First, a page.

Published on Agriculture & Food

What feeds us, doesn’t have to harm us

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Farmer in rice field Farmer in rice field. Photo: Maximilian Wegele

Many of us are aware of what’s on our plates, and how it affects the climate. 

Consider this: bringing food to the table generates almost a third of all greenhouse gas emissions. Agriculture is the number one source of methane, biodiversity loss, and freshwater consumption. If it was a country, food waste would be the third largest emitter after the United States and China. 

It’s a recipe for disaster as every month breaks temperature records. 

But there’s nothing inevitable about this. Producing food could store more gigatons of emissions in forests and soil than it produces. A more balanced system could help end hunger in a world of 10 billion people. And importantly, it could support millions of people along the food supply chain: farming and herding, working in processing and transport, or installing renewable energy equipment.

The solutions are affordable and readily available, but they need more attention from us. For example, rice paddies that are only occasionally flooded can produce far less methane. Mixing trees and croplands can lead to healthier soils and more diverse and nutritious harvests while at the same time pulling carbon dioxide from the air. 

It’s a pity that these solutions are both game-changing and chronically underfunded. Food systems continue to receive a tiny slice of the $260 billion needed every year to cut agrifood emissions in half by 2030 and get the sector on track to achieve net zero emissions by 2050.  

That investment could produce more than four trillion dollars in benefits: increasing crop yields for farmers, boosting consumers’ health and incomes, conserving forests and protecting people from climate disasters. In addition, much of the money that’s needed is already there. It just happens to be invested in agricultural subsidies, many of them wasteful and harmful for the environment.  

Now that the numbers check out, what are the next steps? Our new Recipe for a Livable Planet designed to feed the world without breaching the earth’s boundaries, offers a clear path forward.

In this new, comprehensive approach, every country can find quick and affordable ways to cut emissions. For example, readily available solutions in high-income countries range from pricing meat and dairy to reflect their true cost to people and the planet, to switching to renewable energy in fertilizers and food processing, and reducing emissions from waste.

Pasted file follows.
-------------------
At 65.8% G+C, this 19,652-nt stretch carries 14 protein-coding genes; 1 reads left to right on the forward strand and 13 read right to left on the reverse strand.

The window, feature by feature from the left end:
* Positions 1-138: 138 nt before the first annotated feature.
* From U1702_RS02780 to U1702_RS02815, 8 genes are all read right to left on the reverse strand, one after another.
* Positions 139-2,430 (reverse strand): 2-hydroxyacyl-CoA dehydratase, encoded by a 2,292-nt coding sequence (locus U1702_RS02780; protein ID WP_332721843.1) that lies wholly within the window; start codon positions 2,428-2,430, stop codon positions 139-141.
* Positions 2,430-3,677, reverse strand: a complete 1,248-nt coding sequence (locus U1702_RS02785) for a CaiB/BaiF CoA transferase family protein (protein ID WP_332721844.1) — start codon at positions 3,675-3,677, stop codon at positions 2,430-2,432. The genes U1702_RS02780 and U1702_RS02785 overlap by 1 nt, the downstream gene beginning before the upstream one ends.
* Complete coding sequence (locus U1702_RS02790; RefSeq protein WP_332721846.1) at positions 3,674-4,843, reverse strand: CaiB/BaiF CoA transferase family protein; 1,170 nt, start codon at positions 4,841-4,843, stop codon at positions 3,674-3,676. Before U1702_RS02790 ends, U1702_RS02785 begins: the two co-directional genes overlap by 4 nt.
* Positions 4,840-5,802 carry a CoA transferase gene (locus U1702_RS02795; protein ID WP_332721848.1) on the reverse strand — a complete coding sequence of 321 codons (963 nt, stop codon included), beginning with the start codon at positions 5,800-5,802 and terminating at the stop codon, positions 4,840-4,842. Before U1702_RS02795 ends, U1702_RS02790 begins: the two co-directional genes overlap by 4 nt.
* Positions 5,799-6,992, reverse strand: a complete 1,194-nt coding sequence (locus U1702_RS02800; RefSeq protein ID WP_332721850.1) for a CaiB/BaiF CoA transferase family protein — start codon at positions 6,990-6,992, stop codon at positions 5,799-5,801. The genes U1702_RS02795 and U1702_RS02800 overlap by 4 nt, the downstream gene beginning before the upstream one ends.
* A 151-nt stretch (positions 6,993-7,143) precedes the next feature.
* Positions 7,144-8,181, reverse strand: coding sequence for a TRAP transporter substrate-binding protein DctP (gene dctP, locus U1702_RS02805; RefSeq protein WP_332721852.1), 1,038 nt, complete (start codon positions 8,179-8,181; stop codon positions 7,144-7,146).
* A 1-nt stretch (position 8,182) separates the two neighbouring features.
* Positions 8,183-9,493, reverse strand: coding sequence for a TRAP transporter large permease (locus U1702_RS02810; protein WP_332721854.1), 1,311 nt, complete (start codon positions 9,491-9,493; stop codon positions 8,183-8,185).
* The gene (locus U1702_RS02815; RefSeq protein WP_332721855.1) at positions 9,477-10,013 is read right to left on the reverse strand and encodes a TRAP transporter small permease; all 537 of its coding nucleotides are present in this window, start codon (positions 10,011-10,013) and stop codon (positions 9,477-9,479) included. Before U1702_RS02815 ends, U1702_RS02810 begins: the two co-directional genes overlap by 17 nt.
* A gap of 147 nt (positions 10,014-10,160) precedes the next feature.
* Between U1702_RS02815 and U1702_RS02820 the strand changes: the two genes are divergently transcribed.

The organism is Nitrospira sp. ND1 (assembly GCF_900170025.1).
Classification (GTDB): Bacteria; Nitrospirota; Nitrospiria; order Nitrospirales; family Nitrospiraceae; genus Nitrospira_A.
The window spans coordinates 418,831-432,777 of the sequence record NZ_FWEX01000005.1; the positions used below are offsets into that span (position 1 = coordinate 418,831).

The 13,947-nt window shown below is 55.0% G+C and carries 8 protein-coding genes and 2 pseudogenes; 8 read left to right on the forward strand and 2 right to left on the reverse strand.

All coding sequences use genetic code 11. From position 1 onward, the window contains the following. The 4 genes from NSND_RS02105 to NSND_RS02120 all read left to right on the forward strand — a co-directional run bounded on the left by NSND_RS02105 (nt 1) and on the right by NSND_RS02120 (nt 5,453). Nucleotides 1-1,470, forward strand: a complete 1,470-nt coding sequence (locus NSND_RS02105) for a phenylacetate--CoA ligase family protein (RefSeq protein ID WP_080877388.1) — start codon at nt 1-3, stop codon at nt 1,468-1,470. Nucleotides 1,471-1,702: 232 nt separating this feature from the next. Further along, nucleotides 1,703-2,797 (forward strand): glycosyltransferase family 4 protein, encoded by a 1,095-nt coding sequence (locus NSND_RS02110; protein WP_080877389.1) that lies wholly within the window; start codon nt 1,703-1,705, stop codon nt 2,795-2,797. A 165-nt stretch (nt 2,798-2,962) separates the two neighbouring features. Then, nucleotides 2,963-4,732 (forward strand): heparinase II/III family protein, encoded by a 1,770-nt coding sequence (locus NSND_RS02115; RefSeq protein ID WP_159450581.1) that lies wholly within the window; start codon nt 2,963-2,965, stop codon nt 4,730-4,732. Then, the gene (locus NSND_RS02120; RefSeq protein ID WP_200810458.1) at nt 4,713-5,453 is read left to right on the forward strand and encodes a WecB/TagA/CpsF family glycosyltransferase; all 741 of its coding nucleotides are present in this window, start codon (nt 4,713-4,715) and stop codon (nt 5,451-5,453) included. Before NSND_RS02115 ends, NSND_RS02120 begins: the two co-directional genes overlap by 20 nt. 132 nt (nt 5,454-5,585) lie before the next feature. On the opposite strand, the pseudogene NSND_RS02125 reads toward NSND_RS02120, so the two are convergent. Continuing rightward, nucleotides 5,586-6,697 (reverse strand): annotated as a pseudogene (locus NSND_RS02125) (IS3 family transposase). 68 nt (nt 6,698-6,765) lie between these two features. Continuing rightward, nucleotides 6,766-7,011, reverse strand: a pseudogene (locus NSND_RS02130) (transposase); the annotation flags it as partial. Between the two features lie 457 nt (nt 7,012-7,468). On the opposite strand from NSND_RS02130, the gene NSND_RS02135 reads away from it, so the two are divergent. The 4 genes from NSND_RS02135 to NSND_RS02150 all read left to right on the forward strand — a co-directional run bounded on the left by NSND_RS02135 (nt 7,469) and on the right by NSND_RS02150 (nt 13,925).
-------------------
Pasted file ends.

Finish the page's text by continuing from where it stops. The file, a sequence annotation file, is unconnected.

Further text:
Middle-income countries, where livestock and deforestation make up the lion’s share of emissions, could reduce a third of all agrifood emissions by slowing deforestation and using croplands and pastures more efficiently. 

To finance all of this, governments can put into place new measures and incentives, and mobilize concessional finance to reduce investment risks and encourage private companies and investors to engage and innovate. Carbon credits and emissions trading could also be a new source of income, particularly for low-income countries that invest in protecting their forests and embark on lower-emission paths from the outset.

Let’s be clear: this transition will only succeed if it works for people. The agrifood system generates 1.2 billion jobs, representing more than a third of the global workforce, and generating an outsized share of rural incomes and national economies. In addition, the transition to a net zero food system can promote health and nutrition and advance food security, especially for countries that suffer the most from climate change. 

The agrifood system is a huge, untapped source of low-cost climate change action. Nations are currently updating their plans to meet the world’s goal of keeping global average temperatures from rising above 1.5 centigrade from pre-industrial levels. 

There has therefore never been a better time for decision-makers to make their food systems a priority to help meet that goal. 

William R. Sutton

Global Lead for Climate Smart Agriculture and Lead Agricultural Economist, The World Bank

Alexander Lotsch

Senior Climate Finance Specialist

Ashesh Prasann

Senior Agriculture Economist

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